Cliff February 14, 2013 at 12:28 pm

Ah, so is it better-funded poor houses and orphanages that have led to the obesity? I think not.

prior_approval February 14, 2013 at 3:23 pm

No, I think it was mainly corn subsidies that have led in large measure to American obesity, with a sedentary life style playing a large role – and the pre-Victorians weren’t fans of cheap food either. Though the Victorians did get around to repealing this –

‘Overview. The Corn Laws were a series of statutes enacted between 1815 and 1846 which kept corn prices at a high level. This measure was intended to protect English farmers from cheap foreign imports of grain following the end of the Napoleonic Wars.

Note: in this context “corn” means grain of all kinds, not simply the vegetable corn.’

http://www.britainexpress.com/History/victorian/corn-laws.htm

Andrew' February 14, 2013 at 10:16 am

Quality really matters: No kidding. The proposal is essentially the parents are so bad that putting them in a 7-kid ‘family’ is superior.

JL February 14, 2013 at 10:20 am

As I said in the other thread, I don’t understand why Heckman puts so much stock in these few small experiments. Aside from lack of replication, the generalizability of e.g. the Perry program is dubious. Even if it worked in the 1960s, poverty in the 1960s was qualitatively different from today’s poverty, and these days even the poorest parents tend to have a lot more formal education than they had half a century ago. There’s no guarantee that the effects would the same today. And his Head Start comments seem like wishful thinking.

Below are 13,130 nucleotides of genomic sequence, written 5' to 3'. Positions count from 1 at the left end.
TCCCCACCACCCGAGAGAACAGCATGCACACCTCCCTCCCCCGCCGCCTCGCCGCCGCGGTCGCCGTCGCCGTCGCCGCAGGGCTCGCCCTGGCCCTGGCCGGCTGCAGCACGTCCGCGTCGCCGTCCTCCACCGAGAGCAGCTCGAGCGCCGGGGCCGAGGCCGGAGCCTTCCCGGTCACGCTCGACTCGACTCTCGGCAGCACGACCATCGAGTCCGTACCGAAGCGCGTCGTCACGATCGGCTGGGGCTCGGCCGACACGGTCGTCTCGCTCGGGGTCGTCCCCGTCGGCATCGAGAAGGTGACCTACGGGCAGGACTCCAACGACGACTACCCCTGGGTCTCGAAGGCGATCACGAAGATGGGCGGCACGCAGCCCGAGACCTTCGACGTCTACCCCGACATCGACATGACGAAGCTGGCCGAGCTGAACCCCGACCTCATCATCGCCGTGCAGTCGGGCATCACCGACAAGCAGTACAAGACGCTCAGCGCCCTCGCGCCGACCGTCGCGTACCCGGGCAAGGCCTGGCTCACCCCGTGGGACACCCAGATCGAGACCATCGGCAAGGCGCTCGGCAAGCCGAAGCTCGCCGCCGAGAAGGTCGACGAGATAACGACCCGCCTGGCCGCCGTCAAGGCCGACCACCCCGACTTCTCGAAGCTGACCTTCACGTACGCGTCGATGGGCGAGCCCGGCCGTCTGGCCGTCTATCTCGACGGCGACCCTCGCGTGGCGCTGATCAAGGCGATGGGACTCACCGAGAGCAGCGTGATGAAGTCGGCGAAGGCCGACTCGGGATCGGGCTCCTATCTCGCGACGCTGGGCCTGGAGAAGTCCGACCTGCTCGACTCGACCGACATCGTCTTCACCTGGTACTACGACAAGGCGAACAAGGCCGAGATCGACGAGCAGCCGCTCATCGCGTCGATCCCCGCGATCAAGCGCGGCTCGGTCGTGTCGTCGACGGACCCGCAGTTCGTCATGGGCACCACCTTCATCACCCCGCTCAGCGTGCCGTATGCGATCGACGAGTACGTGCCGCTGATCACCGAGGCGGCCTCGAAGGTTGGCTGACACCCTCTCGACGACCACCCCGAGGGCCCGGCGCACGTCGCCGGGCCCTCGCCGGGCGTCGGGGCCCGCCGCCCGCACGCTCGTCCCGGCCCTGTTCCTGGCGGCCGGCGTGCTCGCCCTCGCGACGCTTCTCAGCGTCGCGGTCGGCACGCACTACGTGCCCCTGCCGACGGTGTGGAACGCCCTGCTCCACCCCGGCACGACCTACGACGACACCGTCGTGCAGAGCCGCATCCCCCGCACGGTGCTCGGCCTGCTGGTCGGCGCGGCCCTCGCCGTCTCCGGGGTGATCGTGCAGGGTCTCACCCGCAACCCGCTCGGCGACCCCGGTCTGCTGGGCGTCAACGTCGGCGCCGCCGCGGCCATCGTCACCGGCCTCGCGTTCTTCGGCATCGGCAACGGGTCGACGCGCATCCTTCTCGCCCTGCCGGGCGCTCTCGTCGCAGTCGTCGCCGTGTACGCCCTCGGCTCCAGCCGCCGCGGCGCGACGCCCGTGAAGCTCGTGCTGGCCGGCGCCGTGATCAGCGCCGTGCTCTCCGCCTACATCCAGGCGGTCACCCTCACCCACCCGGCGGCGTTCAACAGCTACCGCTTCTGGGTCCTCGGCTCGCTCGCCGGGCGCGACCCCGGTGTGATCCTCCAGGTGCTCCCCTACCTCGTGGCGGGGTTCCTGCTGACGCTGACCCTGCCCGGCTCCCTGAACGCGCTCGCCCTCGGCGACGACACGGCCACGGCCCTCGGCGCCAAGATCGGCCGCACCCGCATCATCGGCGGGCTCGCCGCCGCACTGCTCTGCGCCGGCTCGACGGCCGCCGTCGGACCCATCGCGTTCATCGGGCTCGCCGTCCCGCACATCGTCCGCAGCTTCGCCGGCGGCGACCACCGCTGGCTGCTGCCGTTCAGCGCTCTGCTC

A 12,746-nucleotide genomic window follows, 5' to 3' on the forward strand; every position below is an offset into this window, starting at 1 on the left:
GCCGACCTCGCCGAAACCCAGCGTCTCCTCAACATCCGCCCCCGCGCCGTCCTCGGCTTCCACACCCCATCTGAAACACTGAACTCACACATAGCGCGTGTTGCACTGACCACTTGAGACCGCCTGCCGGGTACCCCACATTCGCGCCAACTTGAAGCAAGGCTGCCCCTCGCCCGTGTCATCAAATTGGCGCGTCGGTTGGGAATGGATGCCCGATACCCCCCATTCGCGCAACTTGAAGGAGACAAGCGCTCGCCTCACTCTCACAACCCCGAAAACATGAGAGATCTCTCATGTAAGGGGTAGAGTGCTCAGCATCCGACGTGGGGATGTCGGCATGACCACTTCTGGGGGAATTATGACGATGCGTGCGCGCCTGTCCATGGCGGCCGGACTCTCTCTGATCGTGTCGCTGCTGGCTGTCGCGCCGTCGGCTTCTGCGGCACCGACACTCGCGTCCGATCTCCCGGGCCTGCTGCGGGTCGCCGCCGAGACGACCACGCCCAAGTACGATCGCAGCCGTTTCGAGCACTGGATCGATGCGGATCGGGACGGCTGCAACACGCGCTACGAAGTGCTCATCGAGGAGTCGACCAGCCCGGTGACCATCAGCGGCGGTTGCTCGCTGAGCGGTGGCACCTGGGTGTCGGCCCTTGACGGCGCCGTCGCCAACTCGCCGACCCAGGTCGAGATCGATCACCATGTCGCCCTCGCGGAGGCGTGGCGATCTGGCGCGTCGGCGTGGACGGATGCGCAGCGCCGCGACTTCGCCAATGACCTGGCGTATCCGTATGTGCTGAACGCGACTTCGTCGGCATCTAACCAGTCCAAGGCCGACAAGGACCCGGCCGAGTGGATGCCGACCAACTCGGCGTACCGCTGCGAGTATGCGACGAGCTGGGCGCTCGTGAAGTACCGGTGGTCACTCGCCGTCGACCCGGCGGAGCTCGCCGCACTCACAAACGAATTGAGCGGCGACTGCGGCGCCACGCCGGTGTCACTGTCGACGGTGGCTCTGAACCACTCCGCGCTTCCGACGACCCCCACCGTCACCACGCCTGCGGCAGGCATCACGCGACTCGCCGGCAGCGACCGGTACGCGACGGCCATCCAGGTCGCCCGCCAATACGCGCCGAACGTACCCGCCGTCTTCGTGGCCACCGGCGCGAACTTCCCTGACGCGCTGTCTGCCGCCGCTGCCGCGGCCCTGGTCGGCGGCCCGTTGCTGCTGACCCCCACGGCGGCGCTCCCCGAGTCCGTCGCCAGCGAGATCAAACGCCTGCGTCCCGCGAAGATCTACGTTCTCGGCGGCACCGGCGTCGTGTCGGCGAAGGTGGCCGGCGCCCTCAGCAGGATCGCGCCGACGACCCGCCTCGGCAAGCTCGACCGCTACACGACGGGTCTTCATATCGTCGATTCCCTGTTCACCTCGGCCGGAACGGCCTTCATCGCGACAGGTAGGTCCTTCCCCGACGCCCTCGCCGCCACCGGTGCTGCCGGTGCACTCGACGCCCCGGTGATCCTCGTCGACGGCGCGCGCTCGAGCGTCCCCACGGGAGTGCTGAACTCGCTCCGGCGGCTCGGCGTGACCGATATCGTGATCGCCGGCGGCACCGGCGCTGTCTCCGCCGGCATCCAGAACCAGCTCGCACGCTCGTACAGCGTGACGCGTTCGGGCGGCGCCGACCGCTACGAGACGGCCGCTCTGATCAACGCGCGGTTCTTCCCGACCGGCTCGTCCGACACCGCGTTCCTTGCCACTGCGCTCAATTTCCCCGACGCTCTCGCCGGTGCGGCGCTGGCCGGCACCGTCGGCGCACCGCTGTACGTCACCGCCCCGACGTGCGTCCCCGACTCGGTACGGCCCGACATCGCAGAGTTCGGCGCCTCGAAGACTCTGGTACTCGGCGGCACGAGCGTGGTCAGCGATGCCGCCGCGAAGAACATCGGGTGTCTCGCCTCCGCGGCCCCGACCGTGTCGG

Rich Berger February 14, 2013 at 11:24 am

I agree with the small size experiments, but I believe poverty and parents in general are worse than they were in the 1960s. Out of wedlock births have skyrocketed since the 60s, especially among non-whites.

JWatts February 14, 2013 at 11:39 am

” Out of wedlock births have skyrocketed since the 60s”

While this is true, it is mitigated to a great degree by social acceptance of out of wedlock birth. We have two nephews/cousins that are living with their girlfriends and kids. The situation barely raises an eyebrow, let alone ostracization.

So I think an apple to apple comparison is the number of single parents now vs then, not the out of wedlock birth which may not mean anything at all if it still involves a nuclear family.